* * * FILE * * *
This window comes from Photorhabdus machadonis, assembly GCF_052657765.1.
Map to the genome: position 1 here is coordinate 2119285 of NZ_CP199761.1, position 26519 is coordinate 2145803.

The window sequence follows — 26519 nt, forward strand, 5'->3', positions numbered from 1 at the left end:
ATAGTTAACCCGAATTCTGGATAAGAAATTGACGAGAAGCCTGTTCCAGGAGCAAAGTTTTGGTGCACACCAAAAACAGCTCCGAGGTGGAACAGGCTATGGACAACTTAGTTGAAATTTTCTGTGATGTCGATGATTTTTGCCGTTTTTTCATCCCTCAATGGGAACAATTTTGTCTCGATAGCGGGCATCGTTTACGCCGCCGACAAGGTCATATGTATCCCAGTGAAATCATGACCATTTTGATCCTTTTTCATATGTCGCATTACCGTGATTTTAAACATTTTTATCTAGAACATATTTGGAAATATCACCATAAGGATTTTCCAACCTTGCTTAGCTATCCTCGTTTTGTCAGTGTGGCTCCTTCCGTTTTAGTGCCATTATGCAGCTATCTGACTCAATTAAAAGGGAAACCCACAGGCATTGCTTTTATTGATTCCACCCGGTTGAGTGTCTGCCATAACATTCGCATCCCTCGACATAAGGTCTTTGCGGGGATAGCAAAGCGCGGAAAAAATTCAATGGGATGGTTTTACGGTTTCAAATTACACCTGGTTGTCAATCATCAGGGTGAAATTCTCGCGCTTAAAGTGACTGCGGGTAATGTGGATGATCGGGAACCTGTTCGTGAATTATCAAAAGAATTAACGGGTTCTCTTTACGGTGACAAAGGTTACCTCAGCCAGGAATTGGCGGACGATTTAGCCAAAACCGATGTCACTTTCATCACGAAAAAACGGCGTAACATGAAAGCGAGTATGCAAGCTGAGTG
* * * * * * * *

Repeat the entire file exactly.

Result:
This window comes from Photorhabdus machadonis, assembly GCF_052657765.1.
Map to the genome: position 1 here is coordinate 2119285 of NZ_CP199761.1, position 26519 is coordinate 2145803.

The window sequence follows — 26519 nt, forward strand, 5'->3', positions numbered from 1 at the left end:
ATAGTTAACCCGAATTCTGGATAAGAAATTGACGAGAAGCCTGTTCCAGGAGCAAAGTTTTGGTGCACACCAAAAACAGCTCCGAGGTGGAACAGGCTATGGACAACTTAGTTGAAATTTTCTGTGATGTCGATGATTTTTGCCGTTTTTTCATCCCTCAATGGGAACAATTTTGTCTCGATAGCGGGCATCGTTTACGCCGCCGACAAGGTCATATGTATCCCAGTGAAATCATGACCATTTTGATCCTTTTTCATATGTCGCATTACCGTGATTTTAAACATTTTTATCTAGAACATATTTGGAAATATCACCATAAGGATTTTCCAACCTTGCTTAGCTATCCTCGTTTTGTCAGTGTGGCTCCTTCCGTTTTAGTGCCATTATGCAGCTATCTGACTCAATTAAAAGGGAAACCCACAGGCATTGCTTTTATTGATTCCACCCGGTTGAGTGTCTGCCATAACATTCGCATCCCTCGACATAAGGTCTTTGCGGGGATAGCAAAGCGCGGAAAAAATTCAATGGGATGGTTTTACGGTTTCAAATTACACCTGGTTGTCAATCATCAGGGTGAAATTCTCGCGCTTAAAGTGACTGCGGGTAATGTGGATGATCGGGAACCTGTTCGTGAATTATCAAAAGAATTAACGGGTTCTCTTTACGGTGACAAAGGTTACCTCAGCCAGGAATTGGCGGACGATTTAGCCAAAACCGATGTCACTTTCATCACGAAAAAACGGCGTAACATGAAAGCGAGTATGCAAGCTGAGTG